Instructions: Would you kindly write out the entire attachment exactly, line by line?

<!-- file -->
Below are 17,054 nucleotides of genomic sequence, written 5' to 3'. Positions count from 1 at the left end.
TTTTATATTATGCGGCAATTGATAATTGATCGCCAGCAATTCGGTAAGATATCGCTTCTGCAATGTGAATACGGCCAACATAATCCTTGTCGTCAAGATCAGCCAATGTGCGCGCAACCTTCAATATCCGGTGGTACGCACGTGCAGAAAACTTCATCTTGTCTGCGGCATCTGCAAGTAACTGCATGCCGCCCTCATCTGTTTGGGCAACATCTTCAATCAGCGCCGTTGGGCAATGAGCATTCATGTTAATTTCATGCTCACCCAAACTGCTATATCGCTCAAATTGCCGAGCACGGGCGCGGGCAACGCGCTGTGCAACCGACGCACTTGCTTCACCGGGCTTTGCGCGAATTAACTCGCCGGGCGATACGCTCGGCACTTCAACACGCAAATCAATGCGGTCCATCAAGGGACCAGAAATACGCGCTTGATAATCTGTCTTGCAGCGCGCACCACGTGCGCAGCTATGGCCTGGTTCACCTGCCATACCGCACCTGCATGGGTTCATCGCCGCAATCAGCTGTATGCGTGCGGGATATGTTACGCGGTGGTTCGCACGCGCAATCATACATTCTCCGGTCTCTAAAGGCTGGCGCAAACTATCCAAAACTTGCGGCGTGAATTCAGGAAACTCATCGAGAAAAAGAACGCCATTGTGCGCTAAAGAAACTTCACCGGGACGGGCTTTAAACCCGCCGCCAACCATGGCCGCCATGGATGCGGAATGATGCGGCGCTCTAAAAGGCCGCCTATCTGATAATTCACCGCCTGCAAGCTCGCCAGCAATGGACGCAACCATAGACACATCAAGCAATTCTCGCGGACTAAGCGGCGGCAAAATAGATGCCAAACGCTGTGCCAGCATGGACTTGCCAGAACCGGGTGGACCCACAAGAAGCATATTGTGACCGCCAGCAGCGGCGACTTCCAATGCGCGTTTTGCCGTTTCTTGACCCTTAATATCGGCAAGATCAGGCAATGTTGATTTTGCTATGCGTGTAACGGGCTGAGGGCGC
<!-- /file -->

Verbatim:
Below are 17,054 nucleotides of genomic sequence, written 5' to 3'. Positions count from 1 at the left end.
TTTTATATTATGCGGCAATTGATAATTGATCGCCAGCAATTCGGTAAGATATCGCTTCTGCAATGTGAATACGGCCAACATAATCCTTGTCGTCAAGATCAGCCAATGTGCGCGCAACCTTCAATATCCGGTGGTACGCACGTGCAGAAAACTTCATCTTGTCTGCGGCATCTGCAAGTAACTGCATGCCGCCCTCATCTGTTTGGGCAACATCTTCAATCAGCGCCGTTGGGCAATGAGCATTCATGTTAATTTCATGCTCACCCAAACTGCTATATCGCTCAAATTGCCGAGCACGGGCGCGGGCAACGCGCTGTGCAACCGACGCACTTGCTTCACCGGGCTTTGCGCGAATTAACTCGCCGGGCGATACGCTCGGCACTTCAACACGCAAATCAATGCGGTCCATCAAGGGACCAGAAATACGCGCTTGATAATCTGTCTTGCAGCGCGCACCACGTGCGCAGCTATGGCCTGGTTCACCTGCCATACCGCACCTGCATGGGTTCATCGCCGCAATCAGCTGTATGCGTGCGGGATATGTTACGCGGTGGTTCGCACGCGCAATCATACATTCTCCGGTCTCTAAAGGCTGGCGCAAACTATCCAAAACTTGCGGCGTGAATTCAGGAAACTCATCGAGAAAAAGAACGCCATTGTGCGCTAAAGAAACTTCACCGGGACGGGCTTTAAACCCGCCGCCAACCATGGCCGCCATGGATGCGGAATGATGCGGCGCTCTAAAAGGCCGCCTATCTGATAATTCACCGCCTGCAAGCTCGCCAGCAATGGACGCAACCATAGACACATCAAGCAATTCTCGCGGACTAAGCGGCGGCAAAATAGATGCCAAACGCTGTGCCAGCATGGACTTGCCAGAACCGGGTGGACCCACAAGAAGCATATTGTGACCGCCAGCAGCGGCGACTTCCAATGCGCGTTTTGCCGTTTCTTGACCCTTAATATCGGCAAGATCAGGCAATGTTGATTTTGCTATGCGTGTAACGGGCTGAGGGCGC